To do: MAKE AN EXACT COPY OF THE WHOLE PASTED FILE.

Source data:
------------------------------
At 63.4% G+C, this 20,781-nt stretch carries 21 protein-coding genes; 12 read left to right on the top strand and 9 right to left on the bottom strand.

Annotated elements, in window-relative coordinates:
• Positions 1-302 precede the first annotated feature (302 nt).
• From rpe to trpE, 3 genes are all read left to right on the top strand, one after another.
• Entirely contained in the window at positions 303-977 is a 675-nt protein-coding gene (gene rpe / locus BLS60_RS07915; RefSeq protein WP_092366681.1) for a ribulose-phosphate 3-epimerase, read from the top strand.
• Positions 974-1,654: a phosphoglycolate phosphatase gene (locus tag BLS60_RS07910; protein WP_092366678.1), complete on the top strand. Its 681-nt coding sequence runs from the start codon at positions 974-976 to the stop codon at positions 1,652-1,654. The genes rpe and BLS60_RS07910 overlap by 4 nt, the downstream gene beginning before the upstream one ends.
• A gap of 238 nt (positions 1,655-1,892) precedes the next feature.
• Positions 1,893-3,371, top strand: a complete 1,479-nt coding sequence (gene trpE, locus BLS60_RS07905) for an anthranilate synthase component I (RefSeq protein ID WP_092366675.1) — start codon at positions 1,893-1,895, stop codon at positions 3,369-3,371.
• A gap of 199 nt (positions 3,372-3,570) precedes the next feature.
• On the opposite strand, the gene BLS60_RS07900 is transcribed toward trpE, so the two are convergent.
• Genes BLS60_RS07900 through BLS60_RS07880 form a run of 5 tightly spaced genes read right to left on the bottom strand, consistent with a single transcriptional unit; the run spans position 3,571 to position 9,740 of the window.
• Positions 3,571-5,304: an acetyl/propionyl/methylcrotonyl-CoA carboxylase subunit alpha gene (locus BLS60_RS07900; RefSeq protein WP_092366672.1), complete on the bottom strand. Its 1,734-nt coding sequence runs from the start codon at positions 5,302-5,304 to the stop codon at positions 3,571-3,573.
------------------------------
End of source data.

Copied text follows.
At 63.4% G+C, this 20,781-nt stretch carries 21 protein-coding genes; 12 read left to right on the top strand and 9 right to left on the bottom strand.

Annotated elements, in window-relative coordinates:
• Positions 1-302 precede the first annotated feature (302 nt).
• From rpe to trpE, 3 genes are all read left to right on the top strand, one after another.
• Entirely contained in the window at positions 303-977 is a 675-nt protein-coding gene (gene rpe / locus BLS60_RS07915; RefSeq protein WP_092366681.1) for a ribulose-phosphate 3-epimerase, read from the top strand.
• Positions 974-1,654: a phosphoglycolate phosphatase gene (locus tag BLS60_RS07910; protein WP_092366678.1), complete on the top strand. Its 681-nt coding sequence runs from the start codon at positions 974-976 to the stop codon at positions 1,652-1,654. The genes rpe and BLS60_RS07910 overlap by 4 nt, the downstream gene beginning before the upstream one ends.
• A gap of 238 nt (positions 1,655-1,892) precedes the next feature.
• Positions 1,893-3,371, top strand: a complete 1,479-nt coding sequence (gene trpE, locus BLS60_RS07905) for an anthranilate synthase component I (RefSeq protein ID WP_092366675.1) — start codon at positions 1,893-1,895, stop codon at positions 3,369-3,371.
• A gap of 199 nt (positions 3,372-3,570) precedes the next feature.
• On the opposite strand, the gene BLS60_RS07900 is transcribed toward trpE, so the two are convergent.
• Genes BLS60_RS07900 through BLS60_RS07880 form a run of 5 tightly spaced genes read right to left on the bottom strand, consistent with a single transcriptional unit; the run spans position 3,571 to position 9,740 of the window.
• Positions 3,571-5,304: an acetyl/propionyl/methylcrotonyl-CoA carboxylase subunit alpha gene (locus BLS60_RS07900; RefSeq protein WP_092366672.1), complete on the bottom strand. Its 1,734-nt coding sequence runs from the start codon at positions 5,302-5,304 to the stop codon at positions 3,571-3,573.